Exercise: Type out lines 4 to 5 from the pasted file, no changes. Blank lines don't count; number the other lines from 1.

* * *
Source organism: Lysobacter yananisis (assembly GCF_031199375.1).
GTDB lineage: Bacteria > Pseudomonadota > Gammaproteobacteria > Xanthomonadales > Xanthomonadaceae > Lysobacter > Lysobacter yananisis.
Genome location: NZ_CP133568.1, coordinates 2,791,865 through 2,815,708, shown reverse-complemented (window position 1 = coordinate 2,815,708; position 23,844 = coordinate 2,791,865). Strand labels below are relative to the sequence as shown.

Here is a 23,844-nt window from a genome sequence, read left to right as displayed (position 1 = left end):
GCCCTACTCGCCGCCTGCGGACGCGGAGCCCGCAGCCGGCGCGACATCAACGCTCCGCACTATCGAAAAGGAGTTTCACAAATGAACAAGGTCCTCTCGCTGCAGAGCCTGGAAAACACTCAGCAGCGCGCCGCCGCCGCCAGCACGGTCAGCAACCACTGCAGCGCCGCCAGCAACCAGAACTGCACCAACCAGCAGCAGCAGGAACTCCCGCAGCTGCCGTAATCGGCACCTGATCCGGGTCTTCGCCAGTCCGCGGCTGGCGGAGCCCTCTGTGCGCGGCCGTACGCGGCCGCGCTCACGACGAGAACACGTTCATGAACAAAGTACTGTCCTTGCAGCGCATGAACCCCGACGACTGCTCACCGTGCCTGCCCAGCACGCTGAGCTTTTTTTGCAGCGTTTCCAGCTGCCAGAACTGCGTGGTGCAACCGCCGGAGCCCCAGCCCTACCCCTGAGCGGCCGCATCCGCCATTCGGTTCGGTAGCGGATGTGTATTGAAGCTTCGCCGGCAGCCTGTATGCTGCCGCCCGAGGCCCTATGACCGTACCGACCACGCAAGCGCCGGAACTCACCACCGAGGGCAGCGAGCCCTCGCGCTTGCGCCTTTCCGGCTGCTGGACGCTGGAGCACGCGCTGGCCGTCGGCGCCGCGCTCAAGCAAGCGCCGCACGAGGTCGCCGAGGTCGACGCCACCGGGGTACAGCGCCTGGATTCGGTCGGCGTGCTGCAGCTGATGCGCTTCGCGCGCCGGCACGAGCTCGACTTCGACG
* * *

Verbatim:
Here is a 23,844-nt window from a genome sequence, read left to right as displayed (position 1 = left end):
GCCCTACTCGCCGCCTGCGGACGCGGAGCCCGCAGCCGGCGCGACATCAACGCTCCGCACTATCGAAAAGGAGTTTCACAAATGAACAAGGTCCTCTCGCTGCAGAGCCTGGAAAACACTCAGCAGCGCGCCGCCGCCGCCAGCACGGTCAGCAACCACTGCAGCGCCGCCAGCAACCAGAACTGCACCAACCAGCAGCAGCAGGAACTCCCGCAGCTGCCGTAATCGGCACCTGATCCGGGTCTTCGCCAGTCCGCGGCTGGCGGAGCCCTCTGTGCGCGGCCGTACGCGGCCGCGCTCACGACGAGAACACGTTCATGAACAAAGTACTGTCCTTGCAGCGCATGAACCCCGACGACTGCTCACCGTGCCTGCCCAGCACGCTGAGCTTTTTTTGCAGCGTTTCCAGCTGCCAGAACTGCGTGGTGCAACCGCCGGAGCCCCAGCCCTACCCCTGAGCGGCCGCATCCGCCATTCGGTTCGGTAGCGGATGTGTATTGAAGCTTCGCCGGCAGCCTGTATGCTGCCGCCCGAGGCCCTATGACCGTACCGACCACGCAAGCGCCGGAACTCACCACCGAGGGCAGCGAGCCCTCGCGCTTGCGCCTTTCCGGCTGCTGGACGCTGGAGCACGCGCTGGCCGTCGGCGCCGCGCTCAAGCAAGCGCCGCACGAGGTCGCCGAGGTCGACGCCACCGGGGTACAGCGCCTGGATTCGGTCGGCGTGCTGCAGCTGATGCGCTTCGCGCGCCGGCACGAGCTCGACTTCGACG